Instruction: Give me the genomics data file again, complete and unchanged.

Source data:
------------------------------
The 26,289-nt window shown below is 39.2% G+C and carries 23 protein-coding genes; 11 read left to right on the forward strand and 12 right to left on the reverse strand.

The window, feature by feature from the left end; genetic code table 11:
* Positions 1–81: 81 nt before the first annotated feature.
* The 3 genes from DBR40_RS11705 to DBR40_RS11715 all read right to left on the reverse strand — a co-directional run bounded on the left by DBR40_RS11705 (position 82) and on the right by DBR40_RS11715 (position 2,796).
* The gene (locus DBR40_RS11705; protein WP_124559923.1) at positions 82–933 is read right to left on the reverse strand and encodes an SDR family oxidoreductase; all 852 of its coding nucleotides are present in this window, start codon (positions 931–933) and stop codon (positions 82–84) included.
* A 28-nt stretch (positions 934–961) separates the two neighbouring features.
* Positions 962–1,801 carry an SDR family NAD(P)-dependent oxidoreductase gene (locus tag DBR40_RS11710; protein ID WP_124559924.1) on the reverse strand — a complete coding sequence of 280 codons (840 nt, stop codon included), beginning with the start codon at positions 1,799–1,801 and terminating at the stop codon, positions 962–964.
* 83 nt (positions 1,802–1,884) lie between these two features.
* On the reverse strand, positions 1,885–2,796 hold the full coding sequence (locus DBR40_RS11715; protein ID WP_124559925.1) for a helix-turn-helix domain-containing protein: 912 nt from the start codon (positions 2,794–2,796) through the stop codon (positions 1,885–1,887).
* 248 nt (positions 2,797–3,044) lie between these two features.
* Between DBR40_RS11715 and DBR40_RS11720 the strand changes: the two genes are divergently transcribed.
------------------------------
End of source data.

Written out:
The 26,289-nt window shown below is 39.2% G+C and carries 23 protein-coding genes; 11 read left to right on the forward strand and 12 right to left on the reverse strand.

The window, feature by feature from the left end; genetic code table 11:
* Positions 1–81: 81 nt before the first annotated feature.
* The 3 genes from DBR40_RS11705 to DBR40_RS11715 all read right to left on the reverse strand — a co-directional run bounded on the left by DBR40_RS11705 (position 82) and on the right by DBR40_RS11715 (position 2,796).
* The gene (locus DBR40_RS11705; protein WP_124559923.1) at positions 82–933 is read right to left on the reverse strand and encodes an SDR family oxidoreductase; all 852 of its coding nucleotides are present in this window, start codon (positions 931–933) and stop codon (positions 82–84) included.
* A 28-nt stretch (positions 934–961) separates the two neighbouring features.
* Positions 962–1,801 carry an SDR family NAD(P)-dependent oxidoreductase gene (locus tag DBR40_RS11710; protein ID WP_124559924.1) on the reverse strand — a complete coding sequence of 280 codons (840 nt, stop codon included), beginning with the start codon at positions 1,799–1,801 and terminating at the stop codon, positions 962–964.
* 83 nt (positions 1,802–1,884) lie between these two features.
* On the reverse strand, positions 1,885–2,796 hold the full coding sequence (locus DBR40_RS11715; protein ID WP_124559925.1) for a helix-turn-helix domain-containing protein: 912 nt from the start codon (positions 2,794–2,796) through the stop codon (positions 1,885–1,887).
* 248 nt (positions 2,797–3,044) lie between these two features.
* Between DBR40_RS11715 and DBR40_RS11720 the strand changes: the two genes are divergently transcribed.